Recently my wife went out of town on a week long holiday, leaving me home to look after the house and pets. Knowing that I was grounded for the week, I wanted to do some personal shooting for my book. I contacted a paragliding company and asked if I could do a portrait of one of their instructors. As it turned out, Jason Ely, owner of Tandem Paragliding in Golden, Colorado agreed to model for me.
I scouted a location near where they fly using Google Maps and agreed to meet up with Jason at 7pm, about a half hour before sunset. As it turned out, Jason was running late due to student flyers and arrived about 90 seconds before the sunset. I was hoping to get a few shots with the sun over his shoulder. I am the sort of shooter that likes to be well prepared, set and ready to go just in case something happens.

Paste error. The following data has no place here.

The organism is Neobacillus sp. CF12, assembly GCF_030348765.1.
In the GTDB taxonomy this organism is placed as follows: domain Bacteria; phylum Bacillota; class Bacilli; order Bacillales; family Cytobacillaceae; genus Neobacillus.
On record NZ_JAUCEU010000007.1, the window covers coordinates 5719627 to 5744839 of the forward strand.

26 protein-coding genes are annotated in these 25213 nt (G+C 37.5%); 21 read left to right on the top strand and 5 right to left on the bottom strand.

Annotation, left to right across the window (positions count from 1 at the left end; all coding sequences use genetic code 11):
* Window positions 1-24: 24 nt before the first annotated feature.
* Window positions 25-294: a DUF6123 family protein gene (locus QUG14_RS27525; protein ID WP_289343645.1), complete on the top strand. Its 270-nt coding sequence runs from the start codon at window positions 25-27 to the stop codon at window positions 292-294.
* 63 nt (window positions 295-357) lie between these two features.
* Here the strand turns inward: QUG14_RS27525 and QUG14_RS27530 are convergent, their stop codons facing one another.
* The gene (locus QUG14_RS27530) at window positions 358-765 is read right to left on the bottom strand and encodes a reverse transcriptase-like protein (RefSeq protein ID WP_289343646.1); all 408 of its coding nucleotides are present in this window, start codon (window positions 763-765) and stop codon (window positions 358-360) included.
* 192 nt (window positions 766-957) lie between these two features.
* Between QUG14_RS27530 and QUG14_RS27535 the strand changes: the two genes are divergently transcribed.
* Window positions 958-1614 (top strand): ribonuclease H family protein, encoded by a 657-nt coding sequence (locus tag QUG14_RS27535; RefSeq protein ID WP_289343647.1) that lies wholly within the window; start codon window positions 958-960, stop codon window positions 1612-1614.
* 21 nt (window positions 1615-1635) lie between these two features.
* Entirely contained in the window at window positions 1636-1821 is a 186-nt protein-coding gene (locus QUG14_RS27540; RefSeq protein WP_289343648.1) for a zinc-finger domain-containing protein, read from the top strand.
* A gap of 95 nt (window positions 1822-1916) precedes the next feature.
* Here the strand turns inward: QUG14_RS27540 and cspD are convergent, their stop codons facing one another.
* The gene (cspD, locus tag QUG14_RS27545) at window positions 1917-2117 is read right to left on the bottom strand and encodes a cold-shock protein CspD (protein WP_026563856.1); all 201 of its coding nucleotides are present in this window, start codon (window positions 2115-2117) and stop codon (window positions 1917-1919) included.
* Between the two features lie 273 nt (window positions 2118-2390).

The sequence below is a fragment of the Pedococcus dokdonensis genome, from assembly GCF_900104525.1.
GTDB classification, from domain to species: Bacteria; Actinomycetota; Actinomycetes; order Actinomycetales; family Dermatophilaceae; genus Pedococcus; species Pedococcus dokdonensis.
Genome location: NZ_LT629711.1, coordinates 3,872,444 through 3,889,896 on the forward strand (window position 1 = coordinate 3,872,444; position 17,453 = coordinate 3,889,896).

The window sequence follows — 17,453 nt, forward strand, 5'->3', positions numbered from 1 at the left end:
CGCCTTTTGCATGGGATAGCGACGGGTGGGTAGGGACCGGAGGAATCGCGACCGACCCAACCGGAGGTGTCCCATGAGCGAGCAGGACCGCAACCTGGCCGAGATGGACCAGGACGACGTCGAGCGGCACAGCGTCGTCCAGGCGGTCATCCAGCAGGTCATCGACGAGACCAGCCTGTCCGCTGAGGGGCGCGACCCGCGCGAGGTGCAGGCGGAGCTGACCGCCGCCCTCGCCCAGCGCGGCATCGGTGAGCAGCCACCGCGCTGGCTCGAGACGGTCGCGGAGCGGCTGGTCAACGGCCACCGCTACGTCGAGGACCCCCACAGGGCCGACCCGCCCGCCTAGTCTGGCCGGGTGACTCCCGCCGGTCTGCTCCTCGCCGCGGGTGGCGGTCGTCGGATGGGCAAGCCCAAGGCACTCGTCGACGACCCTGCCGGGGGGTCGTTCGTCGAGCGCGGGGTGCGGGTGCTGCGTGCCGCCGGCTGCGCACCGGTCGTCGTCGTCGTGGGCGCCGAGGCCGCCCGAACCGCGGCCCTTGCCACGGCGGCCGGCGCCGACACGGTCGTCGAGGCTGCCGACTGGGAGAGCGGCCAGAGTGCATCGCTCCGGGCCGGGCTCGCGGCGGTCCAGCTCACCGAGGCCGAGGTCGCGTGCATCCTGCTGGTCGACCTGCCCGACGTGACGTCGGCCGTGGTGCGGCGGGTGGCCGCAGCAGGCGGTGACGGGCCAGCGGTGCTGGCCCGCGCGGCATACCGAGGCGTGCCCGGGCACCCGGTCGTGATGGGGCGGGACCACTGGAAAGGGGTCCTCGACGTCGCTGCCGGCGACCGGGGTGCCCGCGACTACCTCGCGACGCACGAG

Jason's van pulled into the parking lot with only moments before sunset, I had never met Jason so thing were a bit rushed. I yelled down the hill to him to run his ass off and get up to my location. We no proper greeting at this moment, we pulled out the parasail and had him position himself where I marked out a spot. Looking at my metadata, I got 9 shots off in 90 seconds before the sun went behind the mountains.
Once the sun went behind the mountains, we shook hands and greeted each other properly. Only then did I learn he had a helmet and other gear to use as props. It was rushed at the start, and we were able to make several more shots like the one above. I image below is the third shot of the nine I took before the sun set behind the mountains.
I used a 48" FourSquare™ Softbox with 4 Nikon Speedlight inside the box. The power was set to about 1/8 power of each flash, which indicates that I could have achieved the same light with only one flash using a higher power. Using several flashes at a lower power allows me faster recycle time. Here is the set up shot.